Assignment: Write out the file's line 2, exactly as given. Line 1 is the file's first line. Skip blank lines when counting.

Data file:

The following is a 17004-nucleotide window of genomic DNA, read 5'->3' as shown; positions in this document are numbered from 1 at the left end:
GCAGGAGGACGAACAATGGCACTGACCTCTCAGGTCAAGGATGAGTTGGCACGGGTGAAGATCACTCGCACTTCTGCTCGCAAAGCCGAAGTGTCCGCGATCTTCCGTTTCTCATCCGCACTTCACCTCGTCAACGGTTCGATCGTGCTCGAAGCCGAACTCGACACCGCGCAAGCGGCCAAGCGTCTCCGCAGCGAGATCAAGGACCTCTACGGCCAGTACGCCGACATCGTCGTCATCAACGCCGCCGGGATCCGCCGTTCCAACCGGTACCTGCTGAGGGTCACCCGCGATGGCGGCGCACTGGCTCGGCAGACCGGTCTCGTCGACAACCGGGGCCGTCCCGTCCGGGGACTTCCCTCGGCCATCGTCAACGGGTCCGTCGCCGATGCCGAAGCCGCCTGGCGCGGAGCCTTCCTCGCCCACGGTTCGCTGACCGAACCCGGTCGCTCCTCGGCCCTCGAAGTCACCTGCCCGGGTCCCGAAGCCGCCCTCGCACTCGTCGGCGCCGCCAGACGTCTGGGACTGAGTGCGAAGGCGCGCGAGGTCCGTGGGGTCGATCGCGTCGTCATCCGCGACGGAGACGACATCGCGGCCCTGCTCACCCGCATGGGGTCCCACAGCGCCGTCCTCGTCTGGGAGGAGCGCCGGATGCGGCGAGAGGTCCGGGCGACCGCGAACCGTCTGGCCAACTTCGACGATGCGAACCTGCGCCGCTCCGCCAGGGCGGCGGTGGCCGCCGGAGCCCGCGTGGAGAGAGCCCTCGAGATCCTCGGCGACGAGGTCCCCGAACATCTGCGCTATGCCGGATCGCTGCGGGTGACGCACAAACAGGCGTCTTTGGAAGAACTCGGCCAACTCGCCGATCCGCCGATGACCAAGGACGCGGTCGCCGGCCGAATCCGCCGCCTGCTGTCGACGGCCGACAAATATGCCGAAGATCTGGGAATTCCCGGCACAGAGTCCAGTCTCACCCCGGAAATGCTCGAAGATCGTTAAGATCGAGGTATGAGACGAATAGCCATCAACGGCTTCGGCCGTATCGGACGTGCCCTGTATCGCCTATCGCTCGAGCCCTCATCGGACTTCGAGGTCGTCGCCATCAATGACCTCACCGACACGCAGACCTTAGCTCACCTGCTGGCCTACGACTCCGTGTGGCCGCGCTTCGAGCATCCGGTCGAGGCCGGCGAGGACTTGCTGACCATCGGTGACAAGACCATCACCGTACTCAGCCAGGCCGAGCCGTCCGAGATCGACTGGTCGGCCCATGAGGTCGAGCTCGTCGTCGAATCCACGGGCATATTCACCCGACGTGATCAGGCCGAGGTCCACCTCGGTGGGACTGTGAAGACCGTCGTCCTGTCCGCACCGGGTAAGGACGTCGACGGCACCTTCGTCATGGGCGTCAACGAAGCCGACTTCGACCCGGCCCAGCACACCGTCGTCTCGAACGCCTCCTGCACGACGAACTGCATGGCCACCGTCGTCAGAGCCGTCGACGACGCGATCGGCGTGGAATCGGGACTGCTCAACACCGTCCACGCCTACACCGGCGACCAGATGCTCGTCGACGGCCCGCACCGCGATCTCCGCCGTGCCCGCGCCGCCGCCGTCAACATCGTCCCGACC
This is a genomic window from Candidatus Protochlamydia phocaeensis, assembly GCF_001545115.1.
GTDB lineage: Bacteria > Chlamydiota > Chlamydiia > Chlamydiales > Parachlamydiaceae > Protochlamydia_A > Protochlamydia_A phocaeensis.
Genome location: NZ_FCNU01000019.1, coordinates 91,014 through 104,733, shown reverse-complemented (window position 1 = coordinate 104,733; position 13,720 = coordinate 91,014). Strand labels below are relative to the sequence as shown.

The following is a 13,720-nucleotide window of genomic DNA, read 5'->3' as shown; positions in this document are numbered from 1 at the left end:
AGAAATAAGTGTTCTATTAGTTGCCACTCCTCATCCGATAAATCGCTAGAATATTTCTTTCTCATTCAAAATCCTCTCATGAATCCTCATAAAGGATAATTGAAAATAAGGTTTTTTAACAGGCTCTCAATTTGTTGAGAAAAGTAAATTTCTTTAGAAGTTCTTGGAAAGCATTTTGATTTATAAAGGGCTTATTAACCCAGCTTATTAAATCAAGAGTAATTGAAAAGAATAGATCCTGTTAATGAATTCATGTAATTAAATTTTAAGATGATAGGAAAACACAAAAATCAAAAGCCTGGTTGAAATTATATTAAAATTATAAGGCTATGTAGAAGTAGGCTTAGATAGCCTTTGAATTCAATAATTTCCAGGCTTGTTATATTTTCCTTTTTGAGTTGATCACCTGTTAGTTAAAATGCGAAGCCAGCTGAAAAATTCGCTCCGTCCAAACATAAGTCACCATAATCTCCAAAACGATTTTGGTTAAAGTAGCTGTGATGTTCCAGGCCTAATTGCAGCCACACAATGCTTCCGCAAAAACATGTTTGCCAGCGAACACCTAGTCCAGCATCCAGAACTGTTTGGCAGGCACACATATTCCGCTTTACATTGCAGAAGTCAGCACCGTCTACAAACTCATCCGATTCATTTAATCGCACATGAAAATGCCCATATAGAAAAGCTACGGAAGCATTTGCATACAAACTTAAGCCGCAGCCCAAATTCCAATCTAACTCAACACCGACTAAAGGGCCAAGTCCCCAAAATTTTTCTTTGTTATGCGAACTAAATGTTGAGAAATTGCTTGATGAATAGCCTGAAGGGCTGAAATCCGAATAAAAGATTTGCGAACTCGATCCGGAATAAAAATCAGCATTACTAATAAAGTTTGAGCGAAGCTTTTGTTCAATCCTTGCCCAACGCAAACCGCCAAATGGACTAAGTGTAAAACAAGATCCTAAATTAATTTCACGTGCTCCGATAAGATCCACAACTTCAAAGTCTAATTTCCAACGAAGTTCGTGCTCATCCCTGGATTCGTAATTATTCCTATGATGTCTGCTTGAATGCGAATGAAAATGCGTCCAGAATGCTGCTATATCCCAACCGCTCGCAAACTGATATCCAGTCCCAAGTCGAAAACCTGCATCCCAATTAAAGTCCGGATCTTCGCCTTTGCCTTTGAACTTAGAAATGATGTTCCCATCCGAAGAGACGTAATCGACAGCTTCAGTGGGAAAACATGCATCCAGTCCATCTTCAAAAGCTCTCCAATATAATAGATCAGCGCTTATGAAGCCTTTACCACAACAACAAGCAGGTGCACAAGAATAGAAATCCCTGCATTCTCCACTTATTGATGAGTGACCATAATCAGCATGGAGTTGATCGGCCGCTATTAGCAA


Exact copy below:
GCAGGAGGACGAACAATGGCACTGACCTCTCAGGTCAAGGATGAGTTGGCACGGGTGAAGATCACTCGCACTTCTGCTCGCAAAGCCGAAGTGTCCGCGATCTTCCGTTTCTCATCCGCACTTCACCTCGTCAACGGTTCGATCGTGCTCGAAGCCGAACTCGACACCGCGCAAGCGGCCAAGCGTCTCCGCAGCGAGATCAAGGACCTCTACGGCCAGTACGCCGACATCGTCGTCATCAACGCCGCCGGGATCCGCCGTTCCAACCGGTACCTGCTGAGGGTCACCCGCGATGGCGGCGCACTGGCTCGGCAGACCGGTCTCGTCGACAACCGGGGCCGTCCCGTCCGGGGACTTCCCTCGGCCATCGTCAACGGGTCCGTCGCCGATGCCGAAGCCGCCTGGCGCGGAGCCTTCCTCGCCCACGGTTCGCTGACCGAACCCGGTCGCTCCTCGGCCCTCGAAGTCACCTGCCCGGGTCCCGAAGCCGCCCTCGCACTCGTCGGCGCCGCCAGACGTCTGGGACTGAGTGCGAAGGCGCGCGAGGTCCGTGGGGTCGATCGCGTCGTCATCCGCGACGGAGACGACATCGCGGCCCTGCTCACCCGCATGGGGTCCCACAGCGCCGTCCTCGTCTGGGAGGAGCGCCGGATGCGGCGAGAGGTCCGGGCGACCGCGAACCGTCTGGCCAACTTCGACGATGCGAACCTGCGCCGCTCCGCCAGGGCGGCGGTGGCCGCCGGAGCCCGCGTGGAGAGAGCCCTCGAGATCCTCGGCGACGAGGTCCCCGAACATCTGCGCTATGCCGGATCGCTGCGGGTGACGCACAAACAGGCGTCTTTGGAAGAACTCGGCCAACTCGCCGATCCGCCGATGACCAAGGACGCGGTCGCCGGCCGAATCCGCCGCCTGCTGTCGACGGCCGACAAATATGCCGAAGATCTGGGAATTCCCGGCACAGAGTCCAGTCTCACCCCGGAAATGCTCGAAGATCGTTAAGATCGAGGTATGAGACGAATAGCCATCAACGGCTTCGGCCGTATCGGACGTGCCCTGTATCGCCTATCGCTCGAGCCCTCATCGGACTTCGAGGTCGTCGCCATCAATGACCTCACCGACACGCAGACCTTAGCTCACCTGCTGGCCTACGACTCCGTGTGGCCGCGCTTCGAGCATCCGGTCGAGGCCGGCGAGGACTTGCTGACCATCGGTGACAAGACCATCACCGTACTCAGCCAGGCCGAGCCGTCCGAGATCGACTGGTCGGCCCATGAGGTCGAGCTCGTCGTCGAATCCACGGGCATATTCACCCGACGTGATCAGGCCGAGGTCCACCTCGGTGGGACTGTGAAGACCGTCGTCCTGTCCGCACCGGGTAAGGACGTCGACGGCACCTTCGTCATGGGCGTCAACGAAGCCGACTTCGACCCGGCCCAGCACACCGTCGTCTCGAACGCCTCCTGCACGACGAACTGCATGGCCACCGTCGTCAGAGCCGTCGACGACGCGATCGGCGTGGAATCGGGACTGCTCAACACCGTCCACGCCTACACCGGCGACCAGATGCTCGTCGACGGCCCGCACCGCGATCTCCGCCGTGCCCGCGCCGCCGCCGTCAACATCGTCCCGACC